In the case before us, the question is whether there was an agreement by the plaintiff to sell her interest in the real property, and, if there was, whether there was sufficient partial performance to take the agreement out of the statute of frauds, since no part of such agreement was in writing. There is considerable evidence on the part of several defendants that plaintiff agreed to sell her entire interest in the estate. She, however, denies selling any interest in the land, and contends that only her interest in the personal property was disposed of. She admits receiving $2,345 in payment for whatever she did sell; the trial court found that she was paid $2,529.19; and the record further shows that another sister sold her entire interest in the estate, including her interest in the real estate, for approximately this same amount.
But mere payment of money consideration by the buyer generally is not sufficient justification for enforcing an oral contract to convey land. Baker v. Heavrin, 148 Neb. 766, 29 N.W.2d 375; Boekelheide v. Snyder, 71 S.D. 470, 26 N.W.2d 74.
While this court has not passed on the effect of alleged full payment of the purchase price, we have held that partial payment is not, of itself, sufficient part-performance to take a contract out of the statute of frauds. Fried v. Lonski, 48 N.D. 1023, 188 N.W. 582; Brey v. Tvedt, 74 N.D. 192, 21 N.W.2d 49; Henry S. Grinde Corp. v. Klindworth, 77 N.D. 597, 44 N.W.2d 417.
However, when considered in connection with other facts, such payment is entitled to weight. Andrews v. Charon, 289 Mass. 1, 193 N.E. 737; Hatch v. Wolack, 316 Mich. 258, 25 N.W.2d 191.
The acts relied upon for partial performance, in order to be sufficient to relieve an oral agreement from the effect of
the statute of frauds, must be of such a nature as to be incomprehensible and not capable of being understood unless related to the contract to convey an interest in land, and payment of money is not enough unless followed by other acts such as possession or the making of valuable improvements.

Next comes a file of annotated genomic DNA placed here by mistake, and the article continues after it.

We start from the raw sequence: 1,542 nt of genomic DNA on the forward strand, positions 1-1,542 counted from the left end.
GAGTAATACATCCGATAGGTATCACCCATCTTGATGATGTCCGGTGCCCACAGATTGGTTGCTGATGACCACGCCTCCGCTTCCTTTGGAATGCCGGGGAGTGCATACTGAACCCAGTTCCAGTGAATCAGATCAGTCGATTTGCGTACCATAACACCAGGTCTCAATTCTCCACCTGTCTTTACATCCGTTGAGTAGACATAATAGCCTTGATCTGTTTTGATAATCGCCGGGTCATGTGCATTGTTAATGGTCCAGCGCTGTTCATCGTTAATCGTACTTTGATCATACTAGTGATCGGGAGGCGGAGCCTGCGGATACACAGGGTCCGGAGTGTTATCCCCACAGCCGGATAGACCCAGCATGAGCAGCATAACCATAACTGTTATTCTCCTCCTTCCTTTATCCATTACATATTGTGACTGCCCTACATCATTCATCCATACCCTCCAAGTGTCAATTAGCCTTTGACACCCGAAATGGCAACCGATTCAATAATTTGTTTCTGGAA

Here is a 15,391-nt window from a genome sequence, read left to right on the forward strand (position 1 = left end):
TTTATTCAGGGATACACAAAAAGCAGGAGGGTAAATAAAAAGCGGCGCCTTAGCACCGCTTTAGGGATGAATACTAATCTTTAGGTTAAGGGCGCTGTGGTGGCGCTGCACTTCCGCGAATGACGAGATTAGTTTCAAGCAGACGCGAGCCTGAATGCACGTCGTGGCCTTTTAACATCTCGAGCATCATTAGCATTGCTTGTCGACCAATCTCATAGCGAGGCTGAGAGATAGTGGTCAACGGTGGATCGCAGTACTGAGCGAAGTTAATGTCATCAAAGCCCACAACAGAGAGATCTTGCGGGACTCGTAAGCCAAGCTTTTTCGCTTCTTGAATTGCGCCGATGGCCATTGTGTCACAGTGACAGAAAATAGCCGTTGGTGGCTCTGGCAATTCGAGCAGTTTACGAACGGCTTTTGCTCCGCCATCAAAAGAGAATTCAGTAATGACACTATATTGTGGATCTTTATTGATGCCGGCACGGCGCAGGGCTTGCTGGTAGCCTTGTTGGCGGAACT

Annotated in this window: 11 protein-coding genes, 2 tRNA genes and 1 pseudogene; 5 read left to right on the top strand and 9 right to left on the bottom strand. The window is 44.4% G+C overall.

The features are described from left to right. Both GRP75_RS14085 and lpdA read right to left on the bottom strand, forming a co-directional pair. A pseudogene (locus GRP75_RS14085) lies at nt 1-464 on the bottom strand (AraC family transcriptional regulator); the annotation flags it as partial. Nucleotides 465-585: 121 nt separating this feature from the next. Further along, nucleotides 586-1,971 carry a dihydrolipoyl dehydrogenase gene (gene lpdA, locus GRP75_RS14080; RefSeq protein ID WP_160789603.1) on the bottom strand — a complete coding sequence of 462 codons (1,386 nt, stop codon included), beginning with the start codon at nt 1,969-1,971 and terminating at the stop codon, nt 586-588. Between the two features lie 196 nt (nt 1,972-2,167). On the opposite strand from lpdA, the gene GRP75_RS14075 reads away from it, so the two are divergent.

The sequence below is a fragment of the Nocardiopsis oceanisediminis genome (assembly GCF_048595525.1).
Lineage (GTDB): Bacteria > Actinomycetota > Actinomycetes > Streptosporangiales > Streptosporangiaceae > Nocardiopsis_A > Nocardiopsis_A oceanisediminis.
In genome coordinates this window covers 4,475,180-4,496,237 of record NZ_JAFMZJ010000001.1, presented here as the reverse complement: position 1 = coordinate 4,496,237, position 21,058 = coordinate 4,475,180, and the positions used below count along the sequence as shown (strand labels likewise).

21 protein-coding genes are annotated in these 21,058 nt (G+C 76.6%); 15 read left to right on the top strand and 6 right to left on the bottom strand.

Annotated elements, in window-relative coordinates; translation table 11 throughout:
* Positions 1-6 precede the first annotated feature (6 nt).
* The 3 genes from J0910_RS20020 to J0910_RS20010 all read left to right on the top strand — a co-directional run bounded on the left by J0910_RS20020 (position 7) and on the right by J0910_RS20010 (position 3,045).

The defendants, in order to show partial performance of an oral contract to sell the plaintiff's interest in the real estate, must show not only the terms of such agreement--which we believe they have shown in this case--but they must also show such acts on the part of the defendants which would permit the court to find that the partial performance was substantial and that such partial performance on the part of the defendants put them in such a situation that nonperformance of the oral agreement by the plaintiff would amount to fraud upon the defendants. In other words, it must appear that the acts relied upon by the defendants have been done solely with a view to performing the oral contract which they allege plaintiff had made to sell her interest in the real estate.
We have examined the record and we find no such acts of partial performance by the defendants. The partial performance relied upon by them, in addition to payment, is the digging of a dugout to hold water on Section 31 for livestock pastured on that property, which dugout was made at a cost of approximately $406. The defendants further allege that they dug a well and constructed some corrals on another tract of land, also for the use of livestock, at a cost of approximately $1,500. While these improvements are substantial, they are consistent with the use of the land for ranching purposes by the defendants. The defendants also contend that they did some painting and repairing of the buildings on the home place, but that is not a part of the oral agreement on the part of the plaintiff to sell, since we hold the home place was the property of the defendant Millie S. Knudtson under a deed delivered to her by Charley S. Knudtson some years before his death, and that such property should not have been included in the property of his estate. The digging of the water hole and the well and the building of the corrals cannot be held to be such acts of partial performance induced by the oral contract and done with a view to completing the oral contract since they cannot be said to have been done with a view to performing such oral contract. It would be just as consistent to hold that these acts were performed in the operation of the ranch in which all of the defendants had an interest and which ranch was, in fact, owned by the defendants except for the one-ninth interest owned by the plaintiff.